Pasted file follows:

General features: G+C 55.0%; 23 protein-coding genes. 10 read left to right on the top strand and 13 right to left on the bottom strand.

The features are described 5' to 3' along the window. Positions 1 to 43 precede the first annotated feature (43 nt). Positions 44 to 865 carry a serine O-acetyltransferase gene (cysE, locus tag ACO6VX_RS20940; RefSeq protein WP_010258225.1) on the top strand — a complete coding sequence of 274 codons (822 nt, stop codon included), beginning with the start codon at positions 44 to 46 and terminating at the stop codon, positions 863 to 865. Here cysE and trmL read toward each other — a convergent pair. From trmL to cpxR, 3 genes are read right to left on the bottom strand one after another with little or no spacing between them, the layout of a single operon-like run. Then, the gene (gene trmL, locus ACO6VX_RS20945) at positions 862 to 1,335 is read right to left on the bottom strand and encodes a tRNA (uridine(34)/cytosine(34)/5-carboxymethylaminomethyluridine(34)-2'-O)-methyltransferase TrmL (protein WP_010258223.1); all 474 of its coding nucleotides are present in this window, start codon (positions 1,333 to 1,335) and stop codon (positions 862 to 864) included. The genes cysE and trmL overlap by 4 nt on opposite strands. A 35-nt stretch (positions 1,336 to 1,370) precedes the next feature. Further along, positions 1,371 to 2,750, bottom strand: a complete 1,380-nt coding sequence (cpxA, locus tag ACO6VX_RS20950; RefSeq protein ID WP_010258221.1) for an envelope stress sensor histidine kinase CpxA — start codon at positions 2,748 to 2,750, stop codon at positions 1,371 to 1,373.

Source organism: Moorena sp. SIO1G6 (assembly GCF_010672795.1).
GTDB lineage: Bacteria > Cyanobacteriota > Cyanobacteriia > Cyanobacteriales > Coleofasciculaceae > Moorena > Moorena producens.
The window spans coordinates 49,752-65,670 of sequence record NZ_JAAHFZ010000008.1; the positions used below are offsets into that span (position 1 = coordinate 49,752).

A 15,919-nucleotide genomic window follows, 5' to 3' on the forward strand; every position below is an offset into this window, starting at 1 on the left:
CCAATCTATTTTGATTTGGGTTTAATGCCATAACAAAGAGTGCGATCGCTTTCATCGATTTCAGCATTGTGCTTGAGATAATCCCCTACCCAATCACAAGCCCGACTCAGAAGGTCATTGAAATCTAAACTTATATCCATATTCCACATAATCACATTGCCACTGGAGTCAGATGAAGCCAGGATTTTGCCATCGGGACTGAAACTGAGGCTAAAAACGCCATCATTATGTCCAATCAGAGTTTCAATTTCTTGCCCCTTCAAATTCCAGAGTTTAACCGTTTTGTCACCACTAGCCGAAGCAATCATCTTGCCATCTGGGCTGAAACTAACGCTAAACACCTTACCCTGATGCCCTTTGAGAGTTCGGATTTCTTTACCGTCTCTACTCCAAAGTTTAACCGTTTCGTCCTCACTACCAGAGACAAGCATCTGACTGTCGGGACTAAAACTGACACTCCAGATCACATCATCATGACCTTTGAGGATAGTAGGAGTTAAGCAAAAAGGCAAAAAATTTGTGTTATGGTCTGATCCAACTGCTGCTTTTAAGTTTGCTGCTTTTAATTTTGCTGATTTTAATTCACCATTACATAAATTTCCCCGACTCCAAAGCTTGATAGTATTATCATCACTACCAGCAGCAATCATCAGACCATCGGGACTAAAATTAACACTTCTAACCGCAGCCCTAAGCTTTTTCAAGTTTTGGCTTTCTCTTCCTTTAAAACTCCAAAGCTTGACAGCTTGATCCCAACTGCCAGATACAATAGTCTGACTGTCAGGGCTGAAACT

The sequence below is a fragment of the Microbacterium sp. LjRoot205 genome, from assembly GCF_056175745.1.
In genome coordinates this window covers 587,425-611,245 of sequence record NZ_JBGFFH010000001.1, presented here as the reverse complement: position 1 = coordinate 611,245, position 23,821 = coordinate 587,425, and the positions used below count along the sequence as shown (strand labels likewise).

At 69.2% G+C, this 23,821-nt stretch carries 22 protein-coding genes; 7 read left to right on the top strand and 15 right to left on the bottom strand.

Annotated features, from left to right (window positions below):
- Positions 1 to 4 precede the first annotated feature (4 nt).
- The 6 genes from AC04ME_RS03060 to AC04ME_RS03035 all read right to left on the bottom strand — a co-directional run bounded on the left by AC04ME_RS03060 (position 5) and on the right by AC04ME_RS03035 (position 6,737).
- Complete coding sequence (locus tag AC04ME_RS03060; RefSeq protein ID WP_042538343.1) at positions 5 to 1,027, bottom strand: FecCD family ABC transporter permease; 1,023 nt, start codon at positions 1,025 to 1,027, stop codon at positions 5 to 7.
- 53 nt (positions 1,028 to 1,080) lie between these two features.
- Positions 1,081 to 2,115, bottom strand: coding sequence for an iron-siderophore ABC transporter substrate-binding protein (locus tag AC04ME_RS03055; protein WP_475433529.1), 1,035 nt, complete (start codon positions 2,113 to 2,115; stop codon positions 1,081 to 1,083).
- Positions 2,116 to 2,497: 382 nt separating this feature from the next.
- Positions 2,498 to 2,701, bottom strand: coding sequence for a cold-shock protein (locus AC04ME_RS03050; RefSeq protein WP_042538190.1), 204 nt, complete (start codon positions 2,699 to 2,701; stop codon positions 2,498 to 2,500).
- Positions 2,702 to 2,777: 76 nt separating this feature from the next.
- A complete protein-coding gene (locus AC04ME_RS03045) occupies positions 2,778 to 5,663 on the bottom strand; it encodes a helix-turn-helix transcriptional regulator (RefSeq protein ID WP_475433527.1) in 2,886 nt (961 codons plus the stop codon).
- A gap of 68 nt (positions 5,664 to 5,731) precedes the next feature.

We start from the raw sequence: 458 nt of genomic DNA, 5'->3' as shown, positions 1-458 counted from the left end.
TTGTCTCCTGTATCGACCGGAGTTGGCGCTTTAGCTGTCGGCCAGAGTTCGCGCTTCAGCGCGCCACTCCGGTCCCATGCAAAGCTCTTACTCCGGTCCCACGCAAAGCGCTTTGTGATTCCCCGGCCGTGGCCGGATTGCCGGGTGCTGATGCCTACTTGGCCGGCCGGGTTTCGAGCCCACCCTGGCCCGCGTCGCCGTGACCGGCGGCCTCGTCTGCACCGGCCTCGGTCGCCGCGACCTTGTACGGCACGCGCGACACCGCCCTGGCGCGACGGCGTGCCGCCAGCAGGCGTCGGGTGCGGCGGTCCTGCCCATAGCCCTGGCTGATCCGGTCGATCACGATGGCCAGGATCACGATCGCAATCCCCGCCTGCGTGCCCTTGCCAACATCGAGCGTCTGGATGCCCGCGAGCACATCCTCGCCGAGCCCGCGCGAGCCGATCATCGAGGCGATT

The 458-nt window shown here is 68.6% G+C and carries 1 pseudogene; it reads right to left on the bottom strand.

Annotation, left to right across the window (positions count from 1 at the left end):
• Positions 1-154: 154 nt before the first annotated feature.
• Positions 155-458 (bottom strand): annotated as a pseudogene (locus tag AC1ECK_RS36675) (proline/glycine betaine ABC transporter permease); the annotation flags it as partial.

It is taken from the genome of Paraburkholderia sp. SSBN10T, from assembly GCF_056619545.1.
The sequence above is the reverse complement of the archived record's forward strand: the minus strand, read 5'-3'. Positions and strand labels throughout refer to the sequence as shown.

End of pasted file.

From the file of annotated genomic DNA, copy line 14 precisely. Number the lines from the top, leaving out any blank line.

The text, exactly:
- Complete coding sequence (locus tag AC04ME_RS03060; RefSeq protein ID WP_042538343.1) at positions 5 to 1,027, bottom strand: FecCD family ABC transporter permease; 1,023 nt, start codon at positions 1,025 to 1,027, stop codon at positions 5 to 7.